The Wrack

The Wrack is the Wells Reserve blog, our collective logbook on the web.

How to Catch 5,000 Green Crabs

Posted by Wells Reserve Contributor | September 11, 2014

Measuring a green crabThe invasive European green crab is not only a popular topic in the media these days; here at the reserve green crabs are receiving their fair share of attention as well — 5,878 of them so far to be exact!

The Wells Reserve has teamed up with the University of Maine, Casco Bay Estuary Partnership, and Southern Maine Health Care to study the impacts of the invasive European green crab (Carcinus maenas) on the geology and “stability” of our marshes. Over the summer we have been collecting abundance data that will later be used in conjunction with fyke net data, water quality data, and even geological techniques to better understand the effects green crabs are having on salt marshes throughout southern Maine.

So, how exactly do you get an idea of the number of green crabs in different marshes? Lots of bait, traps, interns, and mud! We have done four, 24-hour trapping cycles, two in July and two in August, in three locations along the coast of Maine: Webhannet River in Wells (York County), Broad Cove in Yarmouth (Cumberland County), and Day Cove in Damariscotta (Lincoln County). At each location, two baited crab traps, as well as a water quality monitoring device, were deployed in the channel during low tide. The crab traps were left for 24 hours until retrieved. The water quality device is left in place for as long as 30 days and samples water temperature, dissolved oxygen, turbidity, and salinity every 15 minutes.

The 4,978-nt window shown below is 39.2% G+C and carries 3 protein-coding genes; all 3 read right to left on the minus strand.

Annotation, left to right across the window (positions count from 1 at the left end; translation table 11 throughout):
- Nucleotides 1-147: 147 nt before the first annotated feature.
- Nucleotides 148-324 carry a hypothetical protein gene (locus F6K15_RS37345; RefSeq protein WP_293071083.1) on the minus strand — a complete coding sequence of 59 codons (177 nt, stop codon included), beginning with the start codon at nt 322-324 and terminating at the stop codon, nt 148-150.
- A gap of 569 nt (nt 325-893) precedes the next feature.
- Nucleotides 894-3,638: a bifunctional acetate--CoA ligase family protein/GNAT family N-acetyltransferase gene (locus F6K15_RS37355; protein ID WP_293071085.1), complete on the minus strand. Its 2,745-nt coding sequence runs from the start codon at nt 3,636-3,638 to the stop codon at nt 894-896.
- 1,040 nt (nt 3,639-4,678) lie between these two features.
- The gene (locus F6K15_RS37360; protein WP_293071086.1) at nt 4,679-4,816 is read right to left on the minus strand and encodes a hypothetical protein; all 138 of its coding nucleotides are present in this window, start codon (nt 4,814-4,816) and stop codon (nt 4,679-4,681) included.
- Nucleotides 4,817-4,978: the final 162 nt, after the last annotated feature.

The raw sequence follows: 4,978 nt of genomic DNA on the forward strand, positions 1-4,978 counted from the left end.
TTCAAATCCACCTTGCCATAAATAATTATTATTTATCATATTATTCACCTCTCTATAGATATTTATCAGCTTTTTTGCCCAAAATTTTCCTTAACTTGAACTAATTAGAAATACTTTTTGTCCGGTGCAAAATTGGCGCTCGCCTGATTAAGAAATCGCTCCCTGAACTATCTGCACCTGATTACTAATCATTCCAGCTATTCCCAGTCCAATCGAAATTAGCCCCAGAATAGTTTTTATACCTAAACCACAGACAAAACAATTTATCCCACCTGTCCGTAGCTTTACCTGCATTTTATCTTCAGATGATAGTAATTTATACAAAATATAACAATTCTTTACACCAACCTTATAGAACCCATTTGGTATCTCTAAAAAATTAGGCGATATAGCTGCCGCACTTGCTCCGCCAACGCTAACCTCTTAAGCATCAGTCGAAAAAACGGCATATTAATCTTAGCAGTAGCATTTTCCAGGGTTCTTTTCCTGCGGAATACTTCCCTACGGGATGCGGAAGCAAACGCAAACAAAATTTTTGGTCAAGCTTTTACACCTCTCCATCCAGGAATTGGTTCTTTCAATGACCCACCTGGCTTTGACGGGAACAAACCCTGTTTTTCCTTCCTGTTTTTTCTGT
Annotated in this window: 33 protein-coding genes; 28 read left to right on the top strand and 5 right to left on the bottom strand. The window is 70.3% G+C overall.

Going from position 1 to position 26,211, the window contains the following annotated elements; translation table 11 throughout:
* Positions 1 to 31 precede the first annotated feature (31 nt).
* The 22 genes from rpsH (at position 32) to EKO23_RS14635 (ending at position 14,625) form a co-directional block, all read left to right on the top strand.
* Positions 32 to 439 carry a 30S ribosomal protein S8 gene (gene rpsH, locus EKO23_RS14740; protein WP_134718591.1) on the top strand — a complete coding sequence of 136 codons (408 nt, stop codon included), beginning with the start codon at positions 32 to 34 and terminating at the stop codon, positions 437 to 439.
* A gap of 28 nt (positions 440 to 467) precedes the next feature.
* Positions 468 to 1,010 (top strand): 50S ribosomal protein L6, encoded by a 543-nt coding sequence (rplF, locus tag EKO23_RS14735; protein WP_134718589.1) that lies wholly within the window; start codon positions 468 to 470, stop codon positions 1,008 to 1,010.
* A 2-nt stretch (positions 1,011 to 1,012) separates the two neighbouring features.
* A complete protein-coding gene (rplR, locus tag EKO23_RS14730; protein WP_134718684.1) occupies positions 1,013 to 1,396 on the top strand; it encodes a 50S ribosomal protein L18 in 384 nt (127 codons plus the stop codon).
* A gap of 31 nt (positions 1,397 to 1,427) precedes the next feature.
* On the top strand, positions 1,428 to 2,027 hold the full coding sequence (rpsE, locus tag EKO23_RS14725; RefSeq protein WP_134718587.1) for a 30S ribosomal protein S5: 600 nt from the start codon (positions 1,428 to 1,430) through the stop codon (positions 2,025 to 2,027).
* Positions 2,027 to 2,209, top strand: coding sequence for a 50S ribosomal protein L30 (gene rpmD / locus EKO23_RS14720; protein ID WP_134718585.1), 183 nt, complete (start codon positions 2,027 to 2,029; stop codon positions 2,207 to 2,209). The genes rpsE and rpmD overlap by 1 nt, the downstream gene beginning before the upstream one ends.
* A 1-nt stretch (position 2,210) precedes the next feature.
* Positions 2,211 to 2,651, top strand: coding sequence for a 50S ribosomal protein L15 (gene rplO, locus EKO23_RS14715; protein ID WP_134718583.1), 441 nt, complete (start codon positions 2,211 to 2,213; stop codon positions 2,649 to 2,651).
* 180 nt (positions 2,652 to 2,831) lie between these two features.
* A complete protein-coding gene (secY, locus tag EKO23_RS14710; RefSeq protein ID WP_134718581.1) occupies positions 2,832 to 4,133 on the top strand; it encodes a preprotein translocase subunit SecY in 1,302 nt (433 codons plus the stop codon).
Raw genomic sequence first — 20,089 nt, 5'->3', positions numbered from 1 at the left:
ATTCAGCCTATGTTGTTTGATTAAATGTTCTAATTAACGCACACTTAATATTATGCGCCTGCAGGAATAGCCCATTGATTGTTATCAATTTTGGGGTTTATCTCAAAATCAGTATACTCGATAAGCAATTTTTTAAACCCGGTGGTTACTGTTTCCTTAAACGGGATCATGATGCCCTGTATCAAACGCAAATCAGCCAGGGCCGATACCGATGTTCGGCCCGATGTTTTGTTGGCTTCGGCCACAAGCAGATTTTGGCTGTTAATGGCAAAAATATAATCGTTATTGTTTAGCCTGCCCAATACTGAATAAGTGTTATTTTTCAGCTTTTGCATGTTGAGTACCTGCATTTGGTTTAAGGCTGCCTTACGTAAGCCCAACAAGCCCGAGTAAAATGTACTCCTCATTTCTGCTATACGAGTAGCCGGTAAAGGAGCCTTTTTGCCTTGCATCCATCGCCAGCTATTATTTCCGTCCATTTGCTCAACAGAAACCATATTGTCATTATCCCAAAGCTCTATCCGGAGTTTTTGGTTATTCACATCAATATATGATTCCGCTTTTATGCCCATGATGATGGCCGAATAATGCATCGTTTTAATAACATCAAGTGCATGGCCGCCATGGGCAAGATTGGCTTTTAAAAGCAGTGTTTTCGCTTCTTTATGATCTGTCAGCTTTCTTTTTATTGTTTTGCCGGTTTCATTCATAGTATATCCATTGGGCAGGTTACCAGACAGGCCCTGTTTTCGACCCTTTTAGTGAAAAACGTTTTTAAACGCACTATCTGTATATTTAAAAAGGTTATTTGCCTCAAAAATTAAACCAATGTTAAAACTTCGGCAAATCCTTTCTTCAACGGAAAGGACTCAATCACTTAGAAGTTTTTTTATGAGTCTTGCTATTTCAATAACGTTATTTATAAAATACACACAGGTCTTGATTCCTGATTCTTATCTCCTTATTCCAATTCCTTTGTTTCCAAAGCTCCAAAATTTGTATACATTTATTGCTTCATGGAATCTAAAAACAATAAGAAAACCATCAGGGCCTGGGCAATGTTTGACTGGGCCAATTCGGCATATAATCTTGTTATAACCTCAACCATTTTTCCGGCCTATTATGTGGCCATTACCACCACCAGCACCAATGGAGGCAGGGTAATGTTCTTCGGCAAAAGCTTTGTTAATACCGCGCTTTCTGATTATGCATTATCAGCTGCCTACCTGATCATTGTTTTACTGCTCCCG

After allowing the traps to “soak” for 24 hours, we collected the traps and processed the catch. This included measuring, weighing, and sexing all the crabs in each trap. After MANY hours of this, to date we have caught and counted 5,878 crabs: 3,247 from Webhannet River, 129 from Broad Cove, and 2,502 from Day Cove. These results are interesting to us because when setting up the study sites, these locations were partially chosen because of the perceived impact of green crabs, which was thought to be low in York County, moderate in Lincoln County, and high in Cumberland County.

In addition to the crab traps, we have also been sampling these sites using fyke nets to sample the vegetated areas of the marsh. Although these types of fishing nets capture green crabs, the main objective of using these along with our crab traps was to see what other creatures are using the marsh in the same area as the green crabs.

A fyke net is a series of enclosed funnels or “fykes” which allows fish to easily enter and be forced to the back of the net, but it is very difficult for them to swim back out. There are also two wing-like extensions that are extended up onto the marsh to guide fish into the fyke.

The net is set at low tide. When the tide comes in, fish move into the marsh vegetation and the net's wings are released. As the tide goes out, fish are funneled by the wings into the “cod end” of the fyke net. This method of fishing is both cost effective and time efficient, and gives us an accurate assessment of the density of fish per unit area of marsh. Additionally, the Reserve has many years of historical fyke net data from all over Maine. We will now be able to use those data for cross-site comparisons over time.

We are excited to continue analyzing the data and to share our findings with other green crab researchers and the public. So, stay tuned for more results and information on this research project!

Thanks to The Maine Outdoor Heritage Fund, Maine Sea Grant, and Casco Bay Estuary Partnership for the financial support to make this project possible.

 

10/7/14 update: Crab trap time lapse video can be found here.

 

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